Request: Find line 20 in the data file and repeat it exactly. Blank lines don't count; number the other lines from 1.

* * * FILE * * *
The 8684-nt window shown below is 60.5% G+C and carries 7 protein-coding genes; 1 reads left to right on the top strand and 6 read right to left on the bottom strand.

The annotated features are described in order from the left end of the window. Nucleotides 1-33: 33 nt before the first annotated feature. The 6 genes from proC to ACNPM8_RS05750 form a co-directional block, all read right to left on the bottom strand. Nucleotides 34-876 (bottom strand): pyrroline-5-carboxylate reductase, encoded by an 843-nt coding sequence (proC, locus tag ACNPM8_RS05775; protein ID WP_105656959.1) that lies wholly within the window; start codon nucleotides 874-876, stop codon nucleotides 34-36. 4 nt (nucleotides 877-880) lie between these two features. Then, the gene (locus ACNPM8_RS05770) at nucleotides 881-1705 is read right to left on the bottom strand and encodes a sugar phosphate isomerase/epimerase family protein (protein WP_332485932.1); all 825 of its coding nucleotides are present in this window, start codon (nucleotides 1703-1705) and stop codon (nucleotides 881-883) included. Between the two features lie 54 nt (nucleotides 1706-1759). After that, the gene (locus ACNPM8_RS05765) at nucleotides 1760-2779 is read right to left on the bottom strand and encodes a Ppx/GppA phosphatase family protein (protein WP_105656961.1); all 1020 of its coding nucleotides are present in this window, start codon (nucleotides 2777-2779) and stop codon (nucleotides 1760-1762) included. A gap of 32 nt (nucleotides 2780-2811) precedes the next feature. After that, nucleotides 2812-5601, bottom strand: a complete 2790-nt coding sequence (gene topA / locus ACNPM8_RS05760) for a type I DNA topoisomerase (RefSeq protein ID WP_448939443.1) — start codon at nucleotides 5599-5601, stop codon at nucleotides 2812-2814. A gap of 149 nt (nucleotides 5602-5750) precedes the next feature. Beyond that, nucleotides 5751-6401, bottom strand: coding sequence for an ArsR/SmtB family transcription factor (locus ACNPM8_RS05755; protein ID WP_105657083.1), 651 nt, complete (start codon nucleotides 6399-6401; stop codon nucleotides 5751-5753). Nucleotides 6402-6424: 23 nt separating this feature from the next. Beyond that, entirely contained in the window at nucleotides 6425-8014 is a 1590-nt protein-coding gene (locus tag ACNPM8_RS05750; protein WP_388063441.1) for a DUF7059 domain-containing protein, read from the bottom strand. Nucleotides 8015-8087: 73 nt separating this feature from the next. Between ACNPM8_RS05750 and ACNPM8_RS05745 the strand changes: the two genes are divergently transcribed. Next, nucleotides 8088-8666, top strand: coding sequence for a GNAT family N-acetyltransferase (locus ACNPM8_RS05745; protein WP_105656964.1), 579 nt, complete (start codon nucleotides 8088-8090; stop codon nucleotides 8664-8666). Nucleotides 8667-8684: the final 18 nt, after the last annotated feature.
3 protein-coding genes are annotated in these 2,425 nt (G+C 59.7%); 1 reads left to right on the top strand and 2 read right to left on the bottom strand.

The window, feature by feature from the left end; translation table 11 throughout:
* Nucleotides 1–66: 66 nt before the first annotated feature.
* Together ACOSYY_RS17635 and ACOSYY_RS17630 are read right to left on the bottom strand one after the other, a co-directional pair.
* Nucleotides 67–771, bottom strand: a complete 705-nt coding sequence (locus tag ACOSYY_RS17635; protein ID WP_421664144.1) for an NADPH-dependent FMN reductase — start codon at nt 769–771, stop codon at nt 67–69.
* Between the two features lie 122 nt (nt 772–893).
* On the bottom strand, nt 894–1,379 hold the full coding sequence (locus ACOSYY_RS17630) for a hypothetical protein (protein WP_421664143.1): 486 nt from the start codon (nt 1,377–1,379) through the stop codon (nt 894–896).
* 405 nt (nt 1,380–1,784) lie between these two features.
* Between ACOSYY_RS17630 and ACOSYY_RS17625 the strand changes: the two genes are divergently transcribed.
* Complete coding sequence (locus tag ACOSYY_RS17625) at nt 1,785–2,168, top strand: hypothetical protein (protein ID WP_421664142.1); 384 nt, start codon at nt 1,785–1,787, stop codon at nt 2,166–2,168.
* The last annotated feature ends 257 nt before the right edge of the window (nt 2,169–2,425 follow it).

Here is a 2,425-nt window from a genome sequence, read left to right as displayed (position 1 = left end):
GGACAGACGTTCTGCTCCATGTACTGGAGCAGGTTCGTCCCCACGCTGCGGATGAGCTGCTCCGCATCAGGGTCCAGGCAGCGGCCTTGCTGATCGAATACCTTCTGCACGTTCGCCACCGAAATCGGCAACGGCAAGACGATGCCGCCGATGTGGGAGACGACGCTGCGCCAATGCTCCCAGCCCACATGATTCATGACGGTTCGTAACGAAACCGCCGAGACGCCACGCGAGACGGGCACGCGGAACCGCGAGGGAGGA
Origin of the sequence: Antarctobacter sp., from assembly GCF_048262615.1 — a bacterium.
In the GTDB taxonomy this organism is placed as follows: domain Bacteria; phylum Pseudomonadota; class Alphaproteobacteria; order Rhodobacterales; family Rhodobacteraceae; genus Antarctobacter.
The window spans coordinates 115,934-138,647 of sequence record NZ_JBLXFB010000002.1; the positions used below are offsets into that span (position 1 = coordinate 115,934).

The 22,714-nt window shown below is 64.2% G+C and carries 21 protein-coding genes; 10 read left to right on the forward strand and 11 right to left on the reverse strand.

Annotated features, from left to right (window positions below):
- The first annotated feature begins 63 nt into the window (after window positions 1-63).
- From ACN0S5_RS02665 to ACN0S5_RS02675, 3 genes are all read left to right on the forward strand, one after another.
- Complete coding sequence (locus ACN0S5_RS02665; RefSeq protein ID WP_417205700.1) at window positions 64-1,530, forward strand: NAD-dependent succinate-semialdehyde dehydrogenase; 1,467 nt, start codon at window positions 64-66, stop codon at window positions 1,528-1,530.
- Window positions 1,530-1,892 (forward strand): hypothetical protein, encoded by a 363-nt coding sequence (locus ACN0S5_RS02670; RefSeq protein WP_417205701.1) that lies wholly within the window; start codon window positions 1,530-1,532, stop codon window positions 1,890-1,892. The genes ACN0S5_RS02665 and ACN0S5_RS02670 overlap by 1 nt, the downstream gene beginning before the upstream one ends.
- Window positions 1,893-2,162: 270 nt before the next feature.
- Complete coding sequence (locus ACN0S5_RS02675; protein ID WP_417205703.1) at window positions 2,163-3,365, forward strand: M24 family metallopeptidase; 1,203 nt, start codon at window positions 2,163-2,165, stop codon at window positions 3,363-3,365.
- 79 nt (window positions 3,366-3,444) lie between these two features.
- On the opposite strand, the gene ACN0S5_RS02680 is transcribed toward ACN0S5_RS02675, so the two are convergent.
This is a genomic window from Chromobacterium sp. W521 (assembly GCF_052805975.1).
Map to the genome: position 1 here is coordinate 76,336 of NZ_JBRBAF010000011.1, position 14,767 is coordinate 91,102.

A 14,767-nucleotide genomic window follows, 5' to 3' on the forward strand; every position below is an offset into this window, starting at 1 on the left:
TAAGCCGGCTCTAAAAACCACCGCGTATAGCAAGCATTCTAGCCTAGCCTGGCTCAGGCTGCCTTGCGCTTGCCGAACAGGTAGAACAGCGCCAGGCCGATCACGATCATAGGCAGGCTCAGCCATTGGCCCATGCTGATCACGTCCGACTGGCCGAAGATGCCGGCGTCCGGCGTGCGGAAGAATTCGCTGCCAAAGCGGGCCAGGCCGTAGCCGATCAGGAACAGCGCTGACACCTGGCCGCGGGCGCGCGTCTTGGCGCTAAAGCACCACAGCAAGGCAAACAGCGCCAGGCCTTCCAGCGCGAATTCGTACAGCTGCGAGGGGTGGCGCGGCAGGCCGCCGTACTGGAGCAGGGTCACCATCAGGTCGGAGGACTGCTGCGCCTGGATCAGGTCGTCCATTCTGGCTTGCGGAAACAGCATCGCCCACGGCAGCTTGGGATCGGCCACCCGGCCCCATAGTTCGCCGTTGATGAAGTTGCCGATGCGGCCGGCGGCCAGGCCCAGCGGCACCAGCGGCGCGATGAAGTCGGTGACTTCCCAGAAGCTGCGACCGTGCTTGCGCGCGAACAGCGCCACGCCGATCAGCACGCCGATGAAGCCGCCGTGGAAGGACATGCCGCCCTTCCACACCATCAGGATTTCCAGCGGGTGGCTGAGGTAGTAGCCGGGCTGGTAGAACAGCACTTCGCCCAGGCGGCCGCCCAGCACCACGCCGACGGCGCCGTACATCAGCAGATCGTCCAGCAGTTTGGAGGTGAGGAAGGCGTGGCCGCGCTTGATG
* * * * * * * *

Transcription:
Annotated features, from left to right (window positions below):